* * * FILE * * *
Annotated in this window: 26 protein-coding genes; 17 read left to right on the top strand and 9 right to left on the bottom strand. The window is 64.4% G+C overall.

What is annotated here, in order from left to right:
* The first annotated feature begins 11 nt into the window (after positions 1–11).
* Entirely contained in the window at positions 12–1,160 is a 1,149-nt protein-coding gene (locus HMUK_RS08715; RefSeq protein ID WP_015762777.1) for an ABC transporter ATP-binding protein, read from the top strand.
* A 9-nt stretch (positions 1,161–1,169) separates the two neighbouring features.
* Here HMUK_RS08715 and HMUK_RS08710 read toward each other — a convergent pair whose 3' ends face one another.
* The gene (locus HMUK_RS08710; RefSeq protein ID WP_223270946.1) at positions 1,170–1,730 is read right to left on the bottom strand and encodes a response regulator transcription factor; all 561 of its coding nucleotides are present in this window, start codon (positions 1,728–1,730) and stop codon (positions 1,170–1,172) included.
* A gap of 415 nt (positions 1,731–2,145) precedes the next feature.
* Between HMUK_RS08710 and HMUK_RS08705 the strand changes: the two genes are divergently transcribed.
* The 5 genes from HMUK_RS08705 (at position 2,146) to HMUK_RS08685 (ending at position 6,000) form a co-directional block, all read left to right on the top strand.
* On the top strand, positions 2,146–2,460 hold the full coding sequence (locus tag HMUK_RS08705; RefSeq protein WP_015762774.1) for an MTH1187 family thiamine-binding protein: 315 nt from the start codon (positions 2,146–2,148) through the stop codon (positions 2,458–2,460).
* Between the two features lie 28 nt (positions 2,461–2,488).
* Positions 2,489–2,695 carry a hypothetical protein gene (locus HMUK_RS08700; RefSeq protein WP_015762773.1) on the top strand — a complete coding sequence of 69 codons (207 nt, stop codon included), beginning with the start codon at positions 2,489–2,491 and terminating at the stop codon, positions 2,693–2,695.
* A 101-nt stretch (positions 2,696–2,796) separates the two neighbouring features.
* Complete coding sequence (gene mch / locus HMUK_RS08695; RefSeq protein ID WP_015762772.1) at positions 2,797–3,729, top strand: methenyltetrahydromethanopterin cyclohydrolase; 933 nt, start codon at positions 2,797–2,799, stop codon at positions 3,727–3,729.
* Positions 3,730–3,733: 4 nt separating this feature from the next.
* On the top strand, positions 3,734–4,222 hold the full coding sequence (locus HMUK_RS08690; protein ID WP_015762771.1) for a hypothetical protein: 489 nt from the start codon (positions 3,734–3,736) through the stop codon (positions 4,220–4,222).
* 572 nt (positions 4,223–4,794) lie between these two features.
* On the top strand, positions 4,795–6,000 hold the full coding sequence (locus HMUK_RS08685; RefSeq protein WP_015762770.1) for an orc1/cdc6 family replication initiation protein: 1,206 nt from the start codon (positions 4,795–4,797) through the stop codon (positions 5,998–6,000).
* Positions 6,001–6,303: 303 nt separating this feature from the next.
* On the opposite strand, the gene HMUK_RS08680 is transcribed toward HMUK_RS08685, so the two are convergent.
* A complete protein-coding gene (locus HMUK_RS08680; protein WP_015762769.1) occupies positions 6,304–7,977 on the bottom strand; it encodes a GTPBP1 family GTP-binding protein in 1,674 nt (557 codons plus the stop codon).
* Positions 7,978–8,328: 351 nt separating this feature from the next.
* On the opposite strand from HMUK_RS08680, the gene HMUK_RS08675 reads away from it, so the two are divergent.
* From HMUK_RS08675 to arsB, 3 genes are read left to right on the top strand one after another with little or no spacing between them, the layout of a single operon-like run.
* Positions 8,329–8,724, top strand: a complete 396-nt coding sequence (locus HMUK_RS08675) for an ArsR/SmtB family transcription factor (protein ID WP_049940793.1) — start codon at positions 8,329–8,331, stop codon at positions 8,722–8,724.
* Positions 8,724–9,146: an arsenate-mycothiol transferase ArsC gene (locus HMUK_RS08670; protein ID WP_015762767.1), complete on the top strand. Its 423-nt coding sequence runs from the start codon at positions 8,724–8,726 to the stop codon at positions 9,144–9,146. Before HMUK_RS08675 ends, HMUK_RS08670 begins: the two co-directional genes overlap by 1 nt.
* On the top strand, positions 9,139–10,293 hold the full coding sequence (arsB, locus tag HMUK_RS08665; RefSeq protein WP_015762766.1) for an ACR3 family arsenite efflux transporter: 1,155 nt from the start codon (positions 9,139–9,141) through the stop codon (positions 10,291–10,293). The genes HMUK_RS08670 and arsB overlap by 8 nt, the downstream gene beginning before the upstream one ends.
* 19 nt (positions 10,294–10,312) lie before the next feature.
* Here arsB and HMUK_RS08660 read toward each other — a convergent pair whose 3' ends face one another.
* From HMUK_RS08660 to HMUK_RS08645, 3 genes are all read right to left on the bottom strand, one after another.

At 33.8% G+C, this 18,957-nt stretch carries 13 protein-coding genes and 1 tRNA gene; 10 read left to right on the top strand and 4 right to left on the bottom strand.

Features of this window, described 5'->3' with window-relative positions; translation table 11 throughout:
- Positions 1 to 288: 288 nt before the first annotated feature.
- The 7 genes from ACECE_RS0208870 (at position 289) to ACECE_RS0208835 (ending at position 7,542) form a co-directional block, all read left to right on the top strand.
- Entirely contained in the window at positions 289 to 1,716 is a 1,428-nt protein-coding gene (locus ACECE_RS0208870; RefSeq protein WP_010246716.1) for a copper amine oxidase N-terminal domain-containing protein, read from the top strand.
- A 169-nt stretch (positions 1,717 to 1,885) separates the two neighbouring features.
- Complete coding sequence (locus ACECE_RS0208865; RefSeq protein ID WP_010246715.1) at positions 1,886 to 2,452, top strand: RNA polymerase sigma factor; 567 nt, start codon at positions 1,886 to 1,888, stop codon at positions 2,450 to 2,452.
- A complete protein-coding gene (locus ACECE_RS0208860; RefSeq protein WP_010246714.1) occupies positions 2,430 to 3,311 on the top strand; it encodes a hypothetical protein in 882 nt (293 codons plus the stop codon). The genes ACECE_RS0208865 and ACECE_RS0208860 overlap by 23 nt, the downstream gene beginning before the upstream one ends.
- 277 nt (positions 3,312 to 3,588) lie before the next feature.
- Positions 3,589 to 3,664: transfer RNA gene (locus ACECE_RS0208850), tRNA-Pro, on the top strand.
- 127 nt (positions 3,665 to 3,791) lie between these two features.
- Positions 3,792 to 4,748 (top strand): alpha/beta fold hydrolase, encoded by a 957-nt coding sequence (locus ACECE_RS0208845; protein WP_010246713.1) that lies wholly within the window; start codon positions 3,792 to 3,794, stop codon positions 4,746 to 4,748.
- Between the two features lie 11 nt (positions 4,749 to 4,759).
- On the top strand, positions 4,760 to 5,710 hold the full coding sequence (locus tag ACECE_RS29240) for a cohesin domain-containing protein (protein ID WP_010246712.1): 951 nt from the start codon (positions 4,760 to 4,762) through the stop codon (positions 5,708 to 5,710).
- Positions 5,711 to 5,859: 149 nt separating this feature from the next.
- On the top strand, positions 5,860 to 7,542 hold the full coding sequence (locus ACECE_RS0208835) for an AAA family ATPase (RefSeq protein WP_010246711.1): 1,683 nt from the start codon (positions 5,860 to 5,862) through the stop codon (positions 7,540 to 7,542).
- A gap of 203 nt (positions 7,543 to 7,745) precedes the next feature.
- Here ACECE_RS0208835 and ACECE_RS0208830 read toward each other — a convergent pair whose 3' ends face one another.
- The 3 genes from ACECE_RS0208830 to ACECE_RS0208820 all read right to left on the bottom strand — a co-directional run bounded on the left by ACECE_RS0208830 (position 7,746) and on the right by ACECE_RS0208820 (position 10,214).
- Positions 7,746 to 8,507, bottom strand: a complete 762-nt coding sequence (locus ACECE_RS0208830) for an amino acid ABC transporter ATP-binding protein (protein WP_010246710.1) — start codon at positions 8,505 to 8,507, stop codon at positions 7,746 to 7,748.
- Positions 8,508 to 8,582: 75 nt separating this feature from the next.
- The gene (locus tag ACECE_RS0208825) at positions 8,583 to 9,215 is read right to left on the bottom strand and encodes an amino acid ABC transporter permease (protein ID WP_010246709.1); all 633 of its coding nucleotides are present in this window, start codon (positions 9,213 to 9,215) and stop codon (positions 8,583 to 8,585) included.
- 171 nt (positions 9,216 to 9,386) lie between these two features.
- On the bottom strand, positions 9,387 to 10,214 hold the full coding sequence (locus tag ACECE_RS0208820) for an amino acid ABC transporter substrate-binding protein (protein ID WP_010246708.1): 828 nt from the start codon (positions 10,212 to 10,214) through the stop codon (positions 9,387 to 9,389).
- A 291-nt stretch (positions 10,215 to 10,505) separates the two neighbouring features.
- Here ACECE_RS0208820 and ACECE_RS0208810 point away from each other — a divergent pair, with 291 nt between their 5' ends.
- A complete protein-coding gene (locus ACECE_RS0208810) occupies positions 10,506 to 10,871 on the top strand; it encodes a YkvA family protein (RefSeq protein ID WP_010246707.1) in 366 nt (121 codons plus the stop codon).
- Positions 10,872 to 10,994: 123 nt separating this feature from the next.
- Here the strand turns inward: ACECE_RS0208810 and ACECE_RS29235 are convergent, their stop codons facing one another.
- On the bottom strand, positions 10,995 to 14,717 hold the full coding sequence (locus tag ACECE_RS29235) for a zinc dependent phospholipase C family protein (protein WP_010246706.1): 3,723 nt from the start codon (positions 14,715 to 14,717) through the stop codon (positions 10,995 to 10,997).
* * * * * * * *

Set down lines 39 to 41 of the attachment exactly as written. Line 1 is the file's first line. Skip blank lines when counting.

- A complete protein-coding gene (locus ACECE_RS0208860; RefSeq protein WP_010246714.1) occupies positions 2,430 to 3,311 on the top strand; it encodes a hypothetical protein in 882 nt (293 codons plus the stop codon). The genes ACECE_RS0208865 and ACECE_RS0208860 overlap by 23 nt, the downstream gene beginning before the upstream one ends.
- 277 nt (positions 3,312 to 3,588) lie before the next feature.
- Positions 3,589 to 3,664: transfer RNA gene (locus ACECE_RS0208850), tRNA-Pro, on the top strand.